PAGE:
Health Highlights: June 6, 2012

Singer Sheryl Crow Has Benign Brain Tumor 'Pink Slime' Rejected by Most School Districts Settlement Close in Listeria Outbreak Lawsuits: Lawyers

Here are some of the latest health and medical news developments, compiled by the editors of HealthDay:

Sheryl Crow Has Benign Brain Tumor

After being diagnosed with a benign brain tumor, singer-songwriter Sheryl Crow described it as a "bump in the road" and told fans not to worry about her.

"Please don't worry about my 'brain tumor,' it's a noncancerous growth. I know some folks can have problems with this kind of thing, but I want to assure everyone I'm OK," Crow wrote on her Facebook page, CNN reported.

She was diagnosed with meningioma a few months ago. She doesn't require surgery for this common type of brain tumor but will have periodic brain scans to monitor its growth.

"It's a tumor that typically grows between the outer layer of the brain and the brain itself. So it's not actually inside the brain," explained CNN Chief Medical Correspondent and neurosurgeon Sanjay Gupta.

Depending on the size, some people have this type of tumor removed immediately while others may never need surgery or treatment, Gupta said.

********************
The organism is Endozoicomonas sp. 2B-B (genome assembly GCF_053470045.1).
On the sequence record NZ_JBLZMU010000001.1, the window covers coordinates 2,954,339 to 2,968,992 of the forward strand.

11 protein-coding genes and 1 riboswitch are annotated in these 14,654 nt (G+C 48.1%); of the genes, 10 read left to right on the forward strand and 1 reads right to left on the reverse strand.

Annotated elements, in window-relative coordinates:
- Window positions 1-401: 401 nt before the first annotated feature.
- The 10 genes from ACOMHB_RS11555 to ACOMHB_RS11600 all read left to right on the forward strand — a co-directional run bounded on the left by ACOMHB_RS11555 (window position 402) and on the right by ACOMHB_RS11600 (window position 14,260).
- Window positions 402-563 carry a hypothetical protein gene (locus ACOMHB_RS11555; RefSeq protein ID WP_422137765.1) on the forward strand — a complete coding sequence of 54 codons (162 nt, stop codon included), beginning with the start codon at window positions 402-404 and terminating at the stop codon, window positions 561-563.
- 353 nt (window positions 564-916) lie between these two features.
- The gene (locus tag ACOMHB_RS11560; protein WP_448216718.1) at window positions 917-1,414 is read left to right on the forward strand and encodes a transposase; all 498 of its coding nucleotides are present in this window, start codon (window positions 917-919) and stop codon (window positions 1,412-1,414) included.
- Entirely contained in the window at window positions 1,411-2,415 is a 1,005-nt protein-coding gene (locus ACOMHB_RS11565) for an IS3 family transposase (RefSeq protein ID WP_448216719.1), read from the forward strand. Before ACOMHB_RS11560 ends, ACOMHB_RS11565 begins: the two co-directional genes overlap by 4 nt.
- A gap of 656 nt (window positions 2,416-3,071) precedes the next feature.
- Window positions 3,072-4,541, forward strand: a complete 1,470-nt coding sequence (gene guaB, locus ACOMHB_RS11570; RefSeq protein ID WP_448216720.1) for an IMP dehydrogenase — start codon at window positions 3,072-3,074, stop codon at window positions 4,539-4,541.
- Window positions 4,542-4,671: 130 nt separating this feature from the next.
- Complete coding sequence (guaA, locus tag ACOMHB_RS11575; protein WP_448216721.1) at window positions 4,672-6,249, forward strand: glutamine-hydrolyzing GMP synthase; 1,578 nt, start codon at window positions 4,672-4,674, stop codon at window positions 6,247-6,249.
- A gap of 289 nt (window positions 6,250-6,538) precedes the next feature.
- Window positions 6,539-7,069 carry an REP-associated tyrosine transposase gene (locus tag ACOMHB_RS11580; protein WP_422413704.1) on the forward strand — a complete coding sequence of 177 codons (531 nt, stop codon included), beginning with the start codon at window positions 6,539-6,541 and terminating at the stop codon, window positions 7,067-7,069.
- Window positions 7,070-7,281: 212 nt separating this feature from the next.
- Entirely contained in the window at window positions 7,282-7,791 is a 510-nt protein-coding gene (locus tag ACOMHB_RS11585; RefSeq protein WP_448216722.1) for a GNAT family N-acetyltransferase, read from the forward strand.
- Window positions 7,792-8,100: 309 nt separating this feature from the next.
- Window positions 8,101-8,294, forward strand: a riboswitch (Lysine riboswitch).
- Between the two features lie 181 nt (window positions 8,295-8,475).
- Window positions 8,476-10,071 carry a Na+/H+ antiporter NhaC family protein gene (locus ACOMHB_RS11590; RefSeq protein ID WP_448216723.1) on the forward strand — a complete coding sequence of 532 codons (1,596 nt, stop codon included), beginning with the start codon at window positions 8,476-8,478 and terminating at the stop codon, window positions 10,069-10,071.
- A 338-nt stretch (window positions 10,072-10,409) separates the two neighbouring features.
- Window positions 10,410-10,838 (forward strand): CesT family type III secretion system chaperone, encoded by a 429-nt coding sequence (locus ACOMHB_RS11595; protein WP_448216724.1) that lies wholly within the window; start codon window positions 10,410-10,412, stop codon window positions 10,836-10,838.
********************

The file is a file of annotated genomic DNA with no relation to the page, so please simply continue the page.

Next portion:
Crow is a breast cancer survivor.


'Pink Slime' Rejected by Most School Districts

A beef product widely referred to as "pink slime" is off the menu in most school districts across the United States.

The vast majority of states that participate in the National School Lunch Program have decided to order ground beef that doesn't contain the filler product known as lean finely textured beef, the U.S. Department of Agriculture said.

The USDA said only three states -- Iowa, Nebraska and South Dakota -- ordered beef that may contain the filler, the Associated Press reported.

After a public outcry early this year, the USDA said in March that it would change its policy and offer schools the choice to purchase beef without the filler for the 2012-13 school year.

Lean finely textured beef is made of fatty beef chunks that are heated and then treated with ammonia to kill bacteria. The USDA says it's a safe, affordable and nutritious product, the AP reported.


Settlement Close in Listeria Outbreak Lawsuits: Lawyers

A settlement may be pending in lawsuits against a Colorado farm identified as the source of last fall's listeria outbreak that involved cantaloupes and caused at least 30 deaths and sickened 146 people in 28 states, lawyers said Monday.

The lawsuits were filed against Jensen Farms by people who became ill or had a family member die in the United States' deadliest outbreak of foodborne illness in 25 years, the Associated Press reported.

A deal could be finalized by fall, according to attorneys for both sides. The settlement could also include a company that did a safety audit of the farm and a company that makes and imports food-processing equipment, said Bill Marler, a lawyer for 39 of the plaintiffs.

The proposed settlement under discussion would establish a victims' fund of $4 million, the AP reported.

The outbreak was likely caused by dirty water on the floor and old, difficult-to-clean equipment, according to the U.S. Food and Drug Administration.

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